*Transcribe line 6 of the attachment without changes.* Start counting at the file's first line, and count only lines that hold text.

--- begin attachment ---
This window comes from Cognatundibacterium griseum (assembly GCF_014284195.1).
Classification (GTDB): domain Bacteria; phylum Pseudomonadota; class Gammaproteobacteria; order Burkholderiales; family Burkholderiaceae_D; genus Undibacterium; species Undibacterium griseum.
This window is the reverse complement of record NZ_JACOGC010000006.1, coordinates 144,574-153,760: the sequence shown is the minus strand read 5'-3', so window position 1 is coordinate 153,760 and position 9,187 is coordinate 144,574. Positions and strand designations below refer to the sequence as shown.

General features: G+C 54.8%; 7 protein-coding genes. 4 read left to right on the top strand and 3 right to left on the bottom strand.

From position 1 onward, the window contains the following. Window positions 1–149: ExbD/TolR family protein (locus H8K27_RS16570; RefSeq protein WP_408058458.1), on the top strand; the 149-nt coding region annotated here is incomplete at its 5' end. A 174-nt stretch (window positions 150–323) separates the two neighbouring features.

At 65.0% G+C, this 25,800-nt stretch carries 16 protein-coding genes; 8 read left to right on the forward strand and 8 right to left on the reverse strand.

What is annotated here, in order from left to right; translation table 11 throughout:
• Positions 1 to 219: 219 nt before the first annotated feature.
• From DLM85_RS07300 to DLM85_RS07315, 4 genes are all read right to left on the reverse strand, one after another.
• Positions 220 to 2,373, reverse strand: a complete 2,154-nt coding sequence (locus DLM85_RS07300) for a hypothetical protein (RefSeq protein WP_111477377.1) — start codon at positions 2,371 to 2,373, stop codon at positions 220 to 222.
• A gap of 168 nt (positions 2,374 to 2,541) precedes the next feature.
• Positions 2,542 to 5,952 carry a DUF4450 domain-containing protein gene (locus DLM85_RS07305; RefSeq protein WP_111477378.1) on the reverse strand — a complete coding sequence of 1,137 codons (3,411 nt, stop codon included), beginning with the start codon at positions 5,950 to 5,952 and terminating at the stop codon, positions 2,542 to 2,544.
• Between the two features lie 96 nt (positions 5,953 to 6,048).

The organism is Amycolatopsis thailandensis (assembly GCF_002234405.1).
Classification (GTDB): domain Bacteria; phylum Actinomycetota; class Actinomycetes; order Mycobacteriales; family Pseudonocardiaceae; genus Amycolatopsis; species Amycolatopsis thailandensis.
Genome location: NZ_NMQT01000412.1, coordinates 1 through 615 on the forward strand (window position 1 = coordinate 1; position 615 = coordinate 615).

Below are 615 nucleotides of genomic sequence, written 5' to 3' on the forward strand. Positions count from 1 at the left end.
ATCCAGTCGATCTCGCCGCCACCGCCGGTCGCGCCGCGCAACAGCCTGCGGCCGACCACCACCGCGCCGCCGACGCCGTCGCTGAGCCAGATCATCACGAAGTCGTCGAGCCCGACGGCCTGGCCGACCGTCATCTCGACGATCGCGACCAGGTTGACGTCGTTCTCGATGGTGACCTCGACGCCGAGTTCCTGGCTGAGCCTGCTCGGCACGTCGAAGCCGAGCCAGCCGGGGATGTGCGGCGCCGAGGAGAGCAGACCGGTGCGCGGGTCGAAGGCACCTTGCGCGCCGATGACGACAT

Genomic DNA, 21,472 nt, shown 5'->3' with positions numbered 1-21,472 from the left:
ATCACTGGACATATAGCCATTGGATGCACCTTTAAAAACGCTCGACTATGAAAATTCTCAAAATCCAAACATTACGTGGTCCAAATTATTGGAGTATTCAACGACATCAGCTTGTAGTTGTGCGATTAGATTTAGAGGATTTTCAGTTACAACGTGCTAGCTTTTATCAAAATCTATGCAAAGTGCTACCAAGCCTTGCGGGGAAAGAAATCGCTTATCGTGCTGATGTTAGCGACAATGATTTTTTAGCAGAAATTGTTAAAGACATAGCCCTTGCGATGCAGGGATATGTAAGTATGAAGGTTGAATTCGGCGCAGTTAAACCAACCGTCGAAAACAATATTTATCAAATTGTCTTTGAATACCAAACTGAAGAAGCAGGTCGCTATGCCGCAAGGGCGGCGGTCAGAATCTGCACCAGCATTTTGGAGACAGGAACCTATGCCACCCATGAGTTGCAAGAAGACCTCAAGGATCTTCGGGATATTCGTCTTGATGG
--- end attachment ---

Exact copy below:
At 65.0% G+C, this 25,800-nt stretch carries 16 protein-coding genes; 8 read left to right on the forward strand and 8 right to left on the reverse strand.